Bottling Imported Wine Gives Owens-Illinois U.K. Boost

Owens-Illinois Inc., the U.S. supplier of bottles for Carlsberg beer, said a trend to bottle wines in the U.K. imported from as far away as Australia and Argentina is providing a pocket of growth in Europe’s otherwise stagnant $11 billion glass-container market.

The U.K. is becoming a preferred destination for bottling New World wines and that’s boosting orders for glass bottles, Erik Bouts, president of operations in Europe for Owens-Illinois, the world’s largest glass-container maker, said in an interview. Half of the wine consumed worldwide is now shipped in bulk instead of being bottled where it’s produced, said Rabobank analyst Stephen Rannekleiv.

Owens-Illinois, which also provides bottles for Bacardi and Jaegermeister, predicts its total European business to be little changed in 2014. Next year may also be “difficult,” Bouts said, as a near-stagnant euro-area economy and political tension with Russia curbs consumers’ willingness to invest.

“Overall the European food and drinks market will be stagnant but there are pockets of growth and you have to find them,” said Bouts. “That’s why you have to be close to the market and have a flexible asset base so you can tap into those opportunities.”

In a mammoth version of the bag-in-box wines on shop shelves, large producers can now ship wine in 40-foot vinyl bags inside containers to save as much as $3 in costs per case of wine, Rabobank’s Rannekleiv said. For supermarkets, it also is a way to develop private-label wines.


“It does seem to be a boom for them in the sense that more of the bottling is happening in developed markets where they have a presence,” said Rannekleiv. “It’s not an appropriate system for every wine brand, you’re not going to revamp your bottling system for a wine brand that sells 3,000 cases or something.”

To reduce costs of transporting heavy glass, Owens-Illinois has 35 plants throughout Europe to be close to customers. Last year, it spent more than 25 million pounds ($39 million) upgrading its bottling site in Alloa, Scotland, to cater to whisky brands including Cutty Sark.

It’s too early to tell how big the seasonal increase in demand for bottles will be this Christmas, as makers of beer, wine and food are leaving it later to stock up on supplies, said Bouts.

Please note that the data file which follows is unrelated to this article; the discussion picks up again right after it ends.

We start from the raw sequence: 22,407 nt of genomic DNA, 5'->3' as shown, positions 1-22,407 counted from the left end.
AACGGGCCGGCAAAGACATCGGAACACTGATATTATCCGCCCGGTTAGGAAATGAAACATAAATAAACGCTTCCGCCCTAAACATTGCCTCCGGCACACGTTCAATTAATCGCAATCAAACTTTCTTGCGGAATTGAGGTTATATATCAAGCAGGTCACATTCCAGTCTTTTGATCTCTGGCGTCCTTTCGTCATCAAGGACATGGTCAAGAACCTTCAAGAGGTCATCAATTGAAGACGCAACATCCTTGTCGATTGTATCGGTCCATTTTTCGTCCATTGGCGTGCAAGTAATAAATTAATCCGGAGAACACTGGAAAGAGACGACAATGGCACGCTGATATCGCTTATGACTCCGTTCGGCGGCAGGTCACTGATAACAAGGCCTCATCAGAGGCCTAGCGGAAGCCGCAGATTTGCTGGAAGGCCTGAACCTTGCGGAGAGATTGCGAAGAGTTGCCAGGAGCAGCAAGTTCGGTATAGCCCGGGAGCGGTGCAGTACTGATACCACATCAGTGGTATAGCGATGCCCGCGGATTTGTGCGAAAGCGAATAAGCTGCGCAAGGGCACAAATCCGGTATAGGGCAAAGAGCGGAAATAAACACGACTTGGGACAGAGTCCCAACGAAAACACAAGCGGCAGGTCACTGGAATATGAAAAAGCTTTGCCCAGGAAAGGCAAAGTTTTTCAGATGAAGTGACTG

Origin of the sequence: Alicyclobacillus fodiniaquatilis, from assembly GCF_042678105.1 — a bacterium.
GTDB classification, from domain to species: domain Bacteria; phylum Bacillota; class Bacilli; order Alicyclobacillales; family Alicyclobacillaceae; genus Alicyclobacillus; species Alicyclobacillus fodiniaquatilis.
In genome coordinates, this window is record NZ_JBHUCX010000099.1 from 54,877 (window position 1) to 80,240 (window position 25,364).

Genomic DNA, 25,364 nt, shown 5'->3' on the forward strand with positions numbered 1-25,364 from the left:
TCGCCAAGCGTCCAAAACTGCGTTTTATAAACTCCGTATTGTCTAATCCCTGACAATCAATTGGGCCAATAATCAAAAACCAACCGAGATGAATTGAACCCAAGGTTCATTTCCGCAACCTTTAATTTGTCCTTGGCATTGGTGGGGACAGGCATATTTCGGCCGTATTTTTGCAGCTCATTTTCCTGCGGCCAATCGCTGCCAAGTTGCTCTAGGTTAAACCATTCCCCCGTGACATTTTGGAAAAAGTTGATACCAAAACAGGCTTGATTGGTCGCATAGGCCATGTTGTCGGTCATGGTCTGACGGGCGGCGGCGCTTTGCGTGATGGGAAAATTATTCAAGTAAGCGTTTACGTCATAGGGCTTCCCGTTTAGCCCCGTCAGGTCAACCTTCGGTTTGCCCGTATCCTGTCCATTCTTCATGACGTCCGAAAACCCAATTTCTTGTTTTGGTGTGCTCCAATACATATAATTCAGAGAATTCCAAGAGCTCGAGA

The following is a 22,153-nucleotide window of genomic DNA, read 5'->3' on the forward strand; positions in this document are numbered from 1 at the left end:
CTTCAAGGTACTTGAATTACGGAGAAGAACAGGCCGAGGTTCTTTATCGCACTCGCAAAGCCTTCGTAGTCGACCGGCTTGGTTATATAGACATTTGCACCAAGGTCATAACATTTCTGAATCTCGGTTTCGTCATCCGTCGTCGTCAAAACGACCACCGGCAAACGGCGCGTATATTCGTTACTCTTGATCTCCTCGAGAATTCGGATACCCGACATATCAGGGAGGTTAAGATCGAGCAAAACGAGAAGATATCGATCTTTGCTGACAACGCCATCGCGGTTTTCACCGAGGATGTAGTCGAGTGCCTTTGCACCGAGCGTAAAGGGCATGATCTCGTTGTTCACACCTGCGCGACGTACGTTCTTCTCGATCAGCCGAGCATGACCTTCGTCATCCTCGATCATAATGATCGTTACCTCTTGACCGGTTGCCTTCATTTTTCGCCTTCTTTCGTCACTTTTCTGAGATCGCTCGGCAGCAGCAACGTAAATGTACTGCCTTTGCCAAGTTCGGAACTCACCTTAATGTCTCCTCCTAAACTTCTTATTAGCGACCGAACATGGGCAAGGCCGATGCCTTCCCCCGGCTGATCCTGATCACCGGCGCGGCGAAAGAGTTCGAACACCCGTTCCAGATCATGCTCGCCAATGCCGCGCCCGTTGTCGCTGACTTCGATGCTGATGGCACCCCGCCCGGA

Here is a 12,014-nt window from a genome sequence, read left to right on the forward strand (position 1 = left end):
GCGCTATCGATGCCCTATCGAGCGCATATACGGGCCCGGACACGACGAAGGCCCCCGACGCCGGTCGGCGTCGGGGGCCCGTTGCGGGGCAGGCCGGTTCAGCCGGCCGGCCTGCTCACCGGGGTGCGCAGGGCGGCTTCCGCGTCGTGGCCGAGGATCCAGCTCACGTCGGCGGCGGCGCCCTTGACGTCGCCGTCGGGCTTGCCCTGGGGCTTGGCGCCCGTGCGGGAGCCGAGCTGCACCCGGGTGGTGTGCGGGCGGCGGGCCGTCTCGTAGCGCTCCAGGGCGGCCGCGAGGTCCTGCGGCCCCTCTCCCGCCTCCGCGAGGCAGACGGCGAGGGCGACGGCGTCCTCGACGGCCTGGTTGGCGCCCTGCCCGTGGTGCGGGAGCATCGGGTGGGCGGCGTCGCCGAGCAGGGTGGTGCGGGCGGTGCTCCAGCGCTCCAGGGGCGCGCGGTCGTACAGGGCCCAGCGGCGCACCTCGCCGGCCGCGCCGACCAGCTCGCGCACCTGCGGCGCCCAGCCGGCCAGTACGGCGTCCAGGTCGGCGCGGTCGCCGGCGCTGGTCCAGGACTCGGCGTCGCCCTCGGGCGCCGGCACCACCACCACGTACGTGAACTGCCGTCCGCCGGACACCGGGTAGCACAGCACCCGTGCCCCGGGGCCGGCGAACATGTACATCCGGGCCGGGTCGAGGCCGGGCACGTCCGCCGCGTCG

Christmas Season

“The Christmas season kicks in later and later,” said Bouts, who is president of the European Container Glass Federation. “People used to start stocking up in October and November. Supply chains are getting more and more professional and supply lines are being shortened.”

Owens-Illinois has adjusted operations to meet the needs of customers such as top beermakers, which can forecast their needs on an hourly basis, as well as the less-demanding requirements of the wine industry, which is characterized by smaller and often family-owned businesses, said Bouts

The U.S. company, which makes about 40 percent of its revenue in Europe, is cutting about $80 million in costs in the region and investing about 140 million euros ($174 million) annually to make furnaces more energy-efficient and upgrade production lines to be more flexible to changing customer demands, said Bouts. The company competes with Cie. de Saint-Gobain SA’s Verallia unit and Ireland’s Ardagh Group.

The premium craft-beer market and demand for baby-food packaged in glass rather than plastic are other standout markets in a region where confidence in the economy has ebbed, Bouts said. The company’s European sales fell to $709 million in the third quarter from $733 million a year earlier.

Distribution Challenges

Owens-Illinois’s shares fell 27 percent in New York trading this year, giving the company a market value of $4.3 billion.

The top three bottlemakers currently account for as much as 70 percent of the market. Of the smaller suppliers, those that aren’t focused on niche markets or aligned closely to a long-established client may be vulnerable without the economies of scale in buying raw materials such as sand and soda ash, Bouts said.

This year, Ardagh acquired Verallia’s North American operation for $1.7 billion from Saint-Gobain, which is withdrawing from packaging to focus on markets including construction materials and flat glass used in cars and building.

“There’s still room for consolidation in glass, but major moves? No,” Bouts said. “Smaller-scale consolidation is possible.”